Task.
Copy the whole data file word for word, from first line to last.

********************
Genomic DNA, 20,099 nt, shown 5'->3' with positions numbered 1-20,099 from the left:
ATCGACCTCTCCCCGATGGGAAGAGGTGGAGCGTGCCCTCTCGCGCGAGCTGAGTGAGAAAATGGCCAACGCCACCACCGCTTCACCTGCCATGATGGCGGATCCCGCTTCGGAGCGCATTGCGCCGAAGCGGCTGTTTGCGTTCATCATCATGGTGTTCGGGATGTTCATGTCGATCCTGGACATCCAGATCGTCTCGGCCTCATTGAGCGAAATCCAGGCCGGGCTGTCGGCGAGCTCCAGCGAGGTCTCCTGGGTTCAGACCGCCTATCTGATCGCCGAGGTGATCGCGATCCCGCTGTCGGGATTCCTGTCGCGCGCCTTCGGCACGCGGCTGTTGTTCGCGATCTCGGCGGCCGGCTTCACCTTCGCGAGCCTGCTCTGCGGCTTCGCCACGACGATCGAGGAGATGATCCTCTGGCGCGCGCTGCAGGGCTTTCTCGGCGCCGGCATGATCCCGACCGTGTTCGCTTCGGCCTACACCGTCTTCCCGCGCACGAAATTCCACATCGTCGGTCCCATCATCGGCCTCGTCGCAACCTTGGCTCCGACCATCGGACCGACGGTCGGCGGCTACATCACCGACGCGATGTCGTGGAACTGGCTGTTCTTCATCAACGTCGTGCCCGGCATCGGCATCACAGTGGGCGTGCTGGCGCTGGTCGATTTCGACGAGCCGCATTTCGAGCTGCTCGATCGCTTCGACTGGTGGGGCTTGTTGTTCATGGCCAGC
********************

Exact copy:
Genomic DNA, 20,099 nt, shown 5'->3' with positions numbered 1-20,099 from the left:
ATCGACCTCTCCCCGATGGGAAGAGGTGGAGCGTGCCCTCTCGCGCGAGCTGAGTGAGAAAATGGCCAACGCCACCACCGCTTCACCTGCCATGATGGCGGATCCCGCTTCGGAGCGCATTGCGCCGAAGCGGCTGTTTGCGTTCATCATCATGGTGTTCGGGATGTTCATGTCGATCCTGGACATCCAGATCGTCTCGGCCTCATTGAGCGAAATCCAGGCCGGGCTGTCGGCGAGCTCCAGCGAGGTCTCCTGGGTTCAGACCGCCTATCTGATCGCCGAGGTGATCGCGATCCCGCTGTCGGGATTCCTGTCGCGCGCCTTCGGCACGCGGCTGTTGTTCGCGATCTCGGCGGCCGGCTTCACCTTCGCGAGCCTGCTCTGCGGCTTCGCCACGACGATCGAGGAGATGATCCTCTGGCGCGCGCTGCAGGGCTTTCTCGGCGCCGGCATGATCCCGACCGTGTTCGCTTCGGCCTACACCGTCTTCCCGCGCACGAAATTCCACATCGTCGGTCCCATCATCGGCCTCGTCGCAACCTTGGCTCCGACCATCGGACCGACGGTCGGCGGCTACATCACCGACGCGATGTCGTGGAACTGGCTGTTCTTCATCAACGTCGTGCCCGGCATCGGCATCACAGTGGGCGTGCTGGCGCTGGTCGATTTCGACGAGCCGCATTTCGAGCTGCTCGATCGCTTCGACTGGTGGGGCTTGTTGTTCATGGCCAGC